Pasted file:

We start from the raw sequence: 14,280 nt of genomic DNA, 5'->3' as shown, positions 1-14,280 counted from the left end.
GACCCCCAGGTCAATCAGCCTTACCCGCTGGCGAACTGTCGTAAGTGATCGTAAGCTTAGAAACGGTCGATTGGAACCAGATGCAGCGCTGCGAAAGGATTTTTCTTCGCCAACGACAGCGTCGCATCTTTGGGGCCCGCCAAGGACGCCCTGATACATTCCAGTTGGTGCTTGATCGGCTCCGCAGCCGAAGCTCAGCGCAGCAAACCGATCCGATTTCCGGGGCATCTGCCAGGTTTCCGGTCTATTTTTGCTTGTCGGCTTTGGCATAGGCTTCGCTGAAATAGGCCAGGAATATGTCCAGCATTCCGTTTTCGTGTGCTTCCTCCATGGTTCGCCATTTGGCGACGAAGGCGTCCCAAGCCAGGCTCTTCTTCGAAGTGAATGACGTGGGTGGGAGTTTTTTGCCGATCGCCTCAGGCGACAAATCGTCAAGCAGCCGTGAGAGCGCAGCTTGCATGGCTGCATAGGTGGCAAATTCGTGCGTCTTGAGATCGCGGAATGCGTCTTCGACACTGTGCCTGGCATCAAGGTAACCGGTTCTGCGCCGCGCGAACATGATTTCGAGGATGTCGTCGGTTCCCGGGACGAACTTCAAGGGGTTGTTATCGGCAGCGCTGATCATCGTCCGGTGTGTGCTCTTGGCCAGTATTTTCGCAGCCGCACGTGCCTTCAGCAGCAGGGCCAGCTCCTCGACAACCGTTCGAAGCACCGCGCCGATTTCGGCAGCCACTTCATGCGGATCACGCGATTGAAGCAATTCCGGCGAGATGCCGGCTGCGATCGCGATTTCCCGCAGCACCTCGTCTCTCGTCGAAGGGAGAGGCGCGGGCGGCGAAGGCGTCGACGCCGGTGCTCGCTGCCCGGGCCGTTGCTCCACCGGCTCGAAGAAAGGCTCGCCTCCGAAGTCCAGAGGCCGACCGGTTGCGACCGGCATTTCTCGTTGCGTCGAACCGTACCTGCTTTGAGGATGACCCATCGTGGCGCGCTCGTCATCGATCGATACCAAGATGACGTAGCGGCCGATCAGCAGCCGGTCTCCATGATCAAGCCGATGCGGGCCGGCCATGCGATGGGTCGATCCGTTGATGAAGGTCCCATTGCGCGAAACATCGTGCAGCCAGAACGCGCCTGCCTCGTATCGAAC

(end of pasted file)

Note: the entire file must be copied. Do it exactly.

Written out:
We start from the raw sequence: 14,280 nt of genomic DNA, 5'->3' as shown, positions 1-14,280 counted from the left end.
GACCCCCAGGTCAATCAGCCTTACCCGCTGGCGAACTGTCGTAAGTGATCGTAAGCTTAGAAACGGTCGATTGGAACCAGATGCAGCGCTGCGAAAGGATTTTTCTTCGCCAACGACAGCGTCGCATCTTTGGGGCCCGCCAAGGACGCCCTGATACATTCCAGTTGGTGCTTGATCGGCTCCGCAGCCGAAGCTCAGCGCAGCAAACCGATCCGATTTCCGGGGCATCTGCCAGGTTTCCGGTCTATTTTTGCTTGTCGGCTTTGGCATAGGCTTCGCTGAAATAGGCCAGGAATATGTCCAGCATTCCGTTTTCGTGTGCTTCCTCCATGGTTCGCCATTTGGCGACGAAGGCGTCCCAAGCCAGGCTCTTCTTCGAAGTGAATGACGTGGGTGGGAGTTTTTTGCCGATCGCCTCAGGCGACAAATCGTCAAGCAGCCGTGAGAGCGCAGCTTGCATGGCTGCATAGGTGGCAAATTCGTGCGTCTTGAGATCGCGGAATGCGTCTTCGACACTGTGCCTGGCATCAAGGTAACCGGTTCTGCGCCGCGCGAACATGATTTCGAGGATGTCGTCGGTTCCCGGGACGAACTTCAAGGGGTTGTTATCGGCAGCGCTGATCATCGTCCGGTGTGTGCTCTTGGCCAGTATTTTCGCAGCCGCACGTGCCTTCAGCAGCAGGGCCAGCTCCTCGACAACCGTTCGAAGCACCGCGCCGATTTCGGCAGCCACTTCATGCGGATCACGCGATTGAAGCAATTCCGGCGAGATGCCGGCTGCGATCGCGATTTCCCGCAGCACCTCGTCTCTCGTCGAAGGGAGAGGCGCGGGCGGCGAAGGCGTCGACGCCGGTGCTCGCTGCCCGGGCCGTTGCTCCACCGGCTCGAAGAAAGGCTCGCCTCCGAAGTCCAGAGGCCGACCGGTTGCGACCGGCATTTCTCGTTGCGTCGAACCGTACCTGCTTTGAGGATGACCCATCGTGGCGCGCTCGTCATCGATCGATACCAAGATGACGTAGCGGCCGATCAGCAGCCGGTCTCCATGATCAAGCCGATGCGGGCCGGCCATGCGATGGGTCGATCCGTTGATGAAGGTCCCATTGCGCGAAACATCGTGCAGCCAGAACGCGCCTGCCTCGTATCGAAC